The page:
You Can’t Fight the Goon Squad



Hello party people! I told you I would have more reviews, and here is the first, of a few, that I am starting to crank out! The book I read was this time was A Visit From the Goon Squad by Jennifer Egan.  I had this book for years, and  never actually read it until now.  The was one of the books that I totally bought based on it’s cover. I know, I know, “Never judge a book by it cover,” and I didn’t I just like the Tiffany-esque blue color in the middle of a pile of books at Costco, and figured it was worth a shot. I ended up reading this as part of my BookRiot Book Riot Read Harder Challenge as my “A National Book Award, Man Booker Prize or Pulitzer Prize winner from the last decade” challenge as this book won the 2011 National Book Critics Circle Award and the Pulitzer Prize, and this whole time I just thought it was pretty. Haha.

440px-Jennifer_Egan_Occupy_Wall_Street_2011_ShankboneSo, Ms. Egan, has written a few books, in which A Visit From the Goon Squad, seems to have been her most recent novel in 2010. She has, and maybe still does, write short stories for New York Times Magazine, and recently had a collection of short stories serialized and published in the New Yorker. Not much else is written or on her website.

The book! The book itself is really good! I found it clever and liked how all the stories intertwined together.  The book is a collection of short stories, all revolving around Benny Salazar, a big music executive.  The stories go backwards and forwards in time and has a six degrees of separation feel, as the stories go from Benny to his assistant, Sasha, to his childhood band mates, to their lives and then to the lead singer of the band that Benny discovers that ends up making him famous.  The title comes from a line in the book, where the now washed up rock star says that “TA_Visit_From_the_Goon_Squadime is a goon” and this is the general theme of the book. It’s a look at time and how it effects the characters whether time was a goon robbing them of happiness, or if time was more gentle leading some characters to freedom and self discovery. I’ve read some reviews, saying that this book was depressing, and I don’t think it is. I think it is extremely realistic. Not everyone ends up happy or famous, sometimes shit happens. I like the honesty of it all. One of the most interesting chapters is the second to the last, when it is narrated by 12 year old Alison, Sasha’s future daughter, and is told in the form of PowerPoint slides. It’s really cool, as Alison has an autistic brother who is obsessed with the pauses in rock songs, and Alison bonds with him, by making slides that state the song, how long the pauses are, and how awesome the song is. Here is a link to see the slide show in action.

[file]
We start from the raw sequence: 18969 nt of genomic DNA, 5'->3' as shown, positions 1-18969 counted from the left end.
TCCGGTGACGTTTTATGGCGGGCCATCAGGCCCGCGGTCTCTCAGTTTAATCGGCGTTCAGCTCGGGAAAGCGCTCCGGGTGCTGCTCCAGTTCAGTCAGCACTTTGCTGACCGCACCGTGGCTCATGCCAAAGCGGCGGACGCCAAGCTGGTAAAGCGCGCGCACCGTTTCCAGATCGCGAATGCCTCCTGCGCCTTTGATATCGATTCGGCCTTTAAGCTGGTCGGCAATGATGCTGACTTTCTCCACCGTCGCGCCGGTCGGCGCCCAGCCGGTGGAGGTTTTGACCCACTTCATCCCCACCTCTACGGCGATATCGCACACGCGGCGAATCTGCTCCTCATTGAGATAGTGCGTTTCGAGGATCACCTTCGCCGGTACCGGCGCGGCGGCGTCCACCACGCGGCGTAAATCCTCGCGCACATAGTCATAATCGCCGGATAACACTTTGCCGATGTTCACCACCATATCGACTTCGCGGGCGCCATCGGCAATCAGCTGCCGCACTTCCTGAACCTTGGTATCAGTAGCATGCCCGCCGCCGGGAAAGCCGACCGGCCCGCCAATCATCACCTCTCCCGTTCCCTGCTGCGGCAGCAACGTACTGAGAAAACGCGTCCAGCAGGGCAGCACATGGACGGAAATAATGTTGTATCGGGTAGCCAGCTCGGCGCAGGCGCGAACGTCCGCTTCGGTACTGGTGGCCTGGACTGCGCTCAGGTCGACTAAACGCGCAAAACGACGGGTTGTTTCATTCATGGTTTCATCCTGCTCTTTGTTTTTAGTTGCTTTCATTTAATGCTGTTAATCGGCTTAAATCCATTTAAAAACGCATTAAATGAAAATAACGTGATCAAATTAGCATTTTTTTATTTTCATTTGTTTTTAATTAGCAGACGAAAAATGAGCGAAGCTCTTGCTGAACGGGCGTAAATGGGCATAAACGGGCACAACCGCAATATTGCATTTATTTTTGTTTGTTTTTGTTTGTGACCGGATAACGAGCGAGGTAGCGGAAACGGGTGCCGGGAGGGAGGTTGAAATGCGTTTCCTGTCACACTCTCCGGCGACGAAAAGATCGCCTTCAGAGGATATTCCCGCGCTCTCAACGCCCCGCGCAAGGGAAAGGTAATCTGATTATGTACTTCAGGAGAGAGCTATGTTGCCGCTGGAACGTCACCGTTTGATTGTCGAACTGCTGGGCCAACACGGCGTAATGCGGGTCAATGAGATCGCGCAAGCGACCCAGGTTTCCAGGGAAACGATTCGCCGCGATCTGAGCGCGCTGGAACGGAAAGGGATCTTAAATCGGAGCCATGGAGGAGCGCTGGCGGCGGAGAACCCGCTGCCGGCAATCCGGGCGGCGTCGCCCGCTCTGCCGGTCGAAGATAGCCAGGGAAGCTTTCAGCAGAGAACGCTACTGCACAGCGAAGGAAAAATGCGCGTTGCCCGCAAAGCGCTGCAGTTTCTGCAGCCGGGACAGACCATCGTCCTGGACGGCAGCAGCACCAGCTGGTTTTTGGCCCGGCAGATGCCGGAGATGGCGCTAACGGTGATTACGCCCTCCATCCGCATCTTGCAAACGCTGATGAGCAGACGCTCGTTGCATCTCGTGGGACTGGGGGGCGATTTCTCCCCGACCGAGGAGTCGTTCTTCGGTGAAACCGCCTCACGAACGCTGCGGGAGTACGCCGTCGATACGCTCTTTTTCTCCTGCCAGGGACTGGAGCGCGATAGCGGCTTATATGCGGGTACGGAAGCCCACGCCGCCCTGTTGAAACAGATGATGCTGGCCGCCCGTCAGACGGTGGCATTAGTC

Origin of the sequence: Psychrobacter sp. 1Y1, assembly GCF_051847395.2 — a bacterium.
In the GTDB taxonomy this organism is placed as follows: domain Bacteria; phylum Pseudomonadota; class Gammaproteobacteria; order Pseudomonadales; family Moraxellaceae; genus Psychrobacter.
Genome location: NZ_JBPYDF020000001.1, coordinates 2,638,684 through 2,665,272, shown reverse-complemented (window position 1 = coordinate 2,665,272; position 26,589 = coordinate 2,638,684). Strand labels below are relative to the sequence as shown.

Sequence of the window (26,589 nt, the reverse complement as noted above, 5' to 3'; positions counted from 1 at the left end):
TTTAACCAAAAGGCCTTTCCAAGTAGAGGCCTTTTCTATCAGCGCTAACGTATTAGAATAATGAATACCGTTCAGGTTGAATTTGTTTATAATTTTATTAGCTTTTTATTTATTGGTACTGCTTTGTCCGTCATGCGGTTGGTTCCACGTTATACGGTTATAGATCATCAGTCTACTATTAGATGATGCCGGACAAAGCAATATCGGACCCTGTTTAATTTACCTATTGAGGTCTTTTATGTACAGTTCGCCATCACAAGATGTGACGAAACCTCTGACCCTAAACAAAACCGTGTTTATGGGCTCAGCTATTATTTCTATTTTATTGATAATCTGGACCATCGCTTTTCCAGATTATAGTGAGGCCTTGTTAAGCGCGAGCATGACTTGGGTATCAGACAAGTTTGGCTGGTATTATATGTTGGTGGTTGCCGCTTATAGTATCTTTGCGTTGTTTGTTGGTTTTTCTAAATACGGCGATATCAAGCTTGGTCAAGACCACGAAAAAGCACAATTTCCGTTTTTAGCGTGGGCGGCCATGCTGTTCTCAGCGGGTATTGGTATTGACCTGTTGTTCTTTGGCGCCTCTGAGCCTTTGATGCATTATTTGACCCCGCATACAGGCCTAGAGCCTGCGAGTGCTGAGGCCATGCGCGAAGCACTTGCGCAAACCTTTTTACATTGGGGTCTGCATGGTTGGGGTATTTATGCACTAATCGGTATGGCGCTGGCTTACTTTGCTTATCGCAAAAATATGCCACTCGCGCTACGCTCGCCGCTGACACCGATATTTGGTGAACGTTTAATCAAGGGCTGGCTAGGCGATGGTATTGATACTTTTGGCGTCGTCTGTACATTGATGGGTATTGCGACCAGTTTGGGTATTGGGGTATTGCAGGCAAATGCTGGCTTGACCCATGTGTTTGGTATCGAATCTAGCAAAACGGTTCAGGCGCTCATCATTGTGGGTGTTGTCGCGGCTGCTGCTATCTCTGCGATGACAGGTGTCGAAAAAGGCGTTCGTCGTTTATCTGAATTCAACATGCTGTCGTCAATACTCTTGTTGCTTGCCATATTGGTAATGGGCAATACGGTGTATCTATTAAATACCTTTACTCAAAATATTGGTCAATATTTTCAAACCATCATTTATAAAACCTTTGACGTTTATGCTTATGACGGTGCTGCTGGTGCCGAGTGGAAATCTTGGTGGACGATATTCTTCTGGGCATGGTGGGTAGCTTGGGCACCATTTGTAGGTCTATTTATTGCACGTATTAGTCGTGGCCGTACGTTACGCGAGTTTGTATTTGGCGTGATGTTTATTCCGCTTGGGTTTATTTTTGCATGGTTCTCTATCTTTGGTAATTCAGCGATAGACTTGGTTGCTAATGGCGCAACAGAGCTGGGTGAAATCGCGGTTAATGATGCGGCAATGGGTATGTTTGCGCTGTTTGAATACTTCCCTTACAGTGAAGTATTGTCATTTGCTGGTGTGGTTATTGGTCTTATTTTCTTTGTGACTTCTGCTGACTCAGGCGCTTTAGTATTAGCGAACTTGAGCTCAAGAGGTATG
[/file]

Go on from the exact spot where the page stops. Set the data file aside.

Overall, the book is interesting. It can be confusing at times to remember how the characters are connected, especially since not all the stories take place in the same time and some characters have stories in different times and continents, but it all comes together. If you want cool collection of stories that semi tell the tale of the rise on an executive in the rock and roll industry and examine how many different ways lives can turn out based on decisions and circumstances, then this book is for you. It may not be the Stephen Hawking Brief History of Time type examination of time, but it does make you think a little bit, especially about those you may have lost touch with and what they may be doing now.

So,  as always thanks for reading and leave me a comment below! If you’ve read it, wanna read it, hated it, loved it, totally bought it based on it’s pretty cover, like I did, let me know! And  be kind to each other as “Time is a goon, the one you ignore because you are so busy worrying about the goons right in front of you.”

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